Appearance


Rough Green Snake (Opheodrys aestivus) Care


Opheodrys aestivus or the rough green snake has a yellowish belly and is bright green above, affording it perfect camouflage in green vegetation which makes it almost difficult to mark them in the wild even though this species is common in their habitat. 


The rough green snakes have keeled dorsal scales. These are arranged in 17 rows at their mid-body. This snake is very thin and grows up to 116 cm (45+34 in) in total length including its tail.


Size

A rough green snake is relatively large enough than its smaller cousin the smooth green snake (Opheodrys vernalis). They reach lengths of 3 feet on average. However, this species rarely exceeds lengths of 46 inches. 

Females have a larger and longer body as compared to males.  The belly color of the rough green snake is yellowish-white.

Both males and females are brightly colored dorsally in emerald green with an excellent combination of yellowish wash on both the sides and towards ventral scales.

Life Span

The normal lifespan of a rough green snake is 8 years. However, they can live upwards of 15 years when properly cared for in captivity. It can give its owner great satisfaction over this time period. Proper husbandry techniques, snake supplies, and snake habitat items or products will promote this species to thrive in captivity.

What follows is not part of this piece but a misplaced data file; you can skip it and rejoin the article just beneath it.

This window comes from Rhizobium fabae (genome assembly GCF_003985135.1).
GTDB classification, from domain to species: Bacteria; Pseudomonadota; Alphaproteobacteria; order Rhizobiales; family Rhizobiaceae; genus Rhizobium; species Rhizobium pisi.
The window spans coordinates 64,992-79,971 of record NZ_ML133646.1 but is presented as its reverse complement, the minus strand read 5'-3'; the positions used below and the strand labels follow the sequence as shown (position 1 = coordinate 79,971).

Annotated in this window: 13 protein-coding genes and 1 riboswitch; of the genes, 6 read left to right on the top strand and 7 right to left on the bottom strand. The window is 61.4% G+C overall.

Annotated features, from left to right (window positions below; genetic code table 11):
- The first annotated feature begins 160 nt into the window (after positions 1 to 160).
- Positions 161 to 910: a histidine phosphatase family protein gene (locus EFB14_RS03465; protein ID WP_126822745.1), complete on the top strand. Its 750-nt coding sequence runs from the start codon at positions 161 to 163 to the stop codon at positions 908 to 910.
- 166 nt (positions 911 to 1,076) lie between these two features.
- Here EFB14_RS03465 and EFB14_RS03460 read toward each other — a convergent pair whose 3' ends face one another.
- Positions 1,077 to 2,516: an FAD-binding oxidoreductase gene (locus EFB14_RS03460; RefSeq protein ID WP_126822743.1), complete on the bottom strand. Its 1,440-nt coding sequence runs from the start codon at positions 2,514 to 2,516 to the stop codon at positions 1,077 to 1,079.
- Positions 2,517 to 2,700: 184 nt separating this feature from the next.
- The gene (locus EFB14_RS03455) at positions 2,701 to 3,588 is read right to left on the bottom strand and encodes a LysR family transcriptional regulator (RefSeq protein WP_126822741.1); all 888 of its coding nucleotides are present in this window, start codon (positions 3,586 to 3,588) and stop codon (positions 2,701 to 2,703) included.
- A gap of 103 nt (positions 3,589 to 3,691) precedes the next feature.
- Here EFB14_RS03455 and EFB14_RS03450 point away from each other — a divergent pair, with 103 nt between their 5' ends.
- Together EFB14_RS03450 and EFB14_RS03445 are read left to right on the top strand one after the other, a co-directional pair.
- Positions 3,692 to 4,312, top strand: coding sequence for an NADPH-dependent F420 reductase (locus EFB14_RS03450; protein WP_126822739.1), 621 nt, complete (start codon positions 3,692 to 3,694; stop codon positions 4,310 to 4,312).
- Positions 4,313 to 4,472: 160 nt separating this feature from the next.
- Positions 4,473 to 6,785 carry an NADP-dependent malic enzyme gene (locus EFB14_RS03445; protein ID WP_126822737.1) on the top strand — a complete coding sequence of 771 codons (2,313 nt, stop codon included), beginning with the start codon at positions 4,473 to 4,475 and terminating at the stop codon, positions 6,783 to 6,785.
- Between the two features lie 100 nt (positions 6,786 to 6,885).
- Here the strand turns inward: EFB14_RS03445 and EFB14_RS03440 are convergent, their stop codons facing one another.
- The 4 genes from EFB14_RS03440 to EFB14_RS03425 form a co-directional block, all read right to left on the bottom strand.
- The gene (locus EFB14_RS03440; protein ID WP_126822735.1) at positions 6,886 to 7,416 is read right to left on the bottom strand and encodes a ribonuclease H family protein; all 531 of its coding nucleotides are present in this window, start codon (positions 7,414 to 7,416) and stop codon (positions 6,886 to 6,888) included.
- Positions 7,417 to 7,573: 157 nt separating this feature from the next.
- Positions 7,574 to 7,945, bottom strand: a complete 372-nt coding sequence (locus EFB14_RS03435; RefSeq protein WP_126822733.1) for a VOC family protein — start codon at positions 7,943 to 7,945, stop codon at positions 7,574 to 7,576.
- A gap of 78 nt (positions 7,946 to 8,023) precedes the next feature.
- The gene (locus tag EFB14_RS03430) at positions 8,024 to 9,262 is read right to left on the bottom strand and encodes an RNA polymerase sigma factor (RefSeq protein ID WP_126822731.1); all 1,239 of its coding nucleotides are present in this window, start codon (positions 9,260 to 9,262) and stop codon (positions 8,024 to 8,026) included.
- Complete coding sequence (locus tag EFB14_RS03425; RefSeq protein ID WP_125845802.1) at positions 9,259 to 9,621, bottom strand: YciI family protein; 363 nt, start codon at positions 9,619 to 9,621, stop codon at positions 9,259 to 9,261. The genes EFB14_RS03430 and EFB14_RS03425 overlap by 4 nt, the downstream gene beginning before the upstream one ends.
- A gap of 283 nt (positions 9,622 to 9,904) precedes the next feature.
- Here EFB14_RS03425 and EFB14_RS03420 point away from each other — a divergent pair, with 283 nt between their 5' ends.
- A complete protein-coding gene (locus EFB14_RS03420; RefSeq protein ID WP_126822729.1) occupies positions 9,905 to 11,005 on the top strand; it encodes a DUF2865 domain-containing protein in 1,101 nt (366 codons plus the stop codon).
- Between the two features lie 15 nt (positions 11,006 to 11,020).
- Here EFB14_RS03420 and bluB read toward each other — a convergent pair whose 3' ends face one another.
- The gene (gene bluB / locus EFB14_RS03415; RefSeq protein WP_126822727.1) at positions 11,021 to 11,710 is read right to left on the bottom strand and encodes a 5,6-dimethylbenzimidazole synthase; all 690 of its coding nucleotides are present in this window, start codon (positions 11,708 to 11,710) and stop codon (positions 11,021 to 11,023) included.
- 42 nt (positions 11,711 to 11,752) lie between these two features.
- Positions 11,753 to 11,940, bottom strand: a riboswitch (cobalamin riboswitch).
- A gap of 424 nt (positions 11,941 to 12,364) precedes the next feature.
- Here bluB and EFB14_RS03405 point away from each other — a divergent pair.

Habitat and Behaviour

The preferred habitat of the rough green snake (O. aestivus) is woodlands and moist meadows, often near water. It is a good swimmer, frequently found climbing in low vegetation, and is also highly arboreal. But, it is found often on the ground as well. Like many other snake species, it is massively diurnal.


Housing and Substrate

A large spacious enclosure should be given to your rough green snake to accommodate its relatively large body size and arboreal activity. A 55 - 75 gallon tank is good for a couple. This enclosure must be heavily adorned with artificial or live plants for hiding and climbing. It will make your rough green snake feel highly comfortable while being able to utilize its amazing camouflage. 

The enclosure’s substrate should be in the form of small gravel or stone, for example, the Exo Terra Small Natural River Pebbles. It will help minimize the risk of dangerous external parasites like snake mites and also enable easy cleaning. Dry feces are clearly visible on the enclosure’s gravel. It should be removed at once.

Reptile Lighting & Heating

Rough green snakes are kept within the range of 85 to 88 degrees Fahrenheit they feel most comfortable. You should provide your reptile a basking light over their enclosure which will help your snakes to thermoregulate. It is extremely helpful for your rough green snake to have full benefits of spectrum lighting, given by snake heat lamps like the Exo Terra Solar Glo All in One Reptile Lamp

It will not only benefit your captive’s natural colors and captive environment, but also it will enhance your snake's quality of life by keeping your snakes’ psychological well-being balanced.

Food and water

The food habit of Rough Green Snakes mostly consists of insects, various terrestrial arthropods, and also some tree frogs and snails are eaten as well. This species is not a constrictor; they grabbed most of the prey and swallowed them alive.

The diet of O. aestivus should be given in the form of soft-bodied invertebrates such as caterpillars, crickets, soft-bodied beetle larvae, moths, and spiders.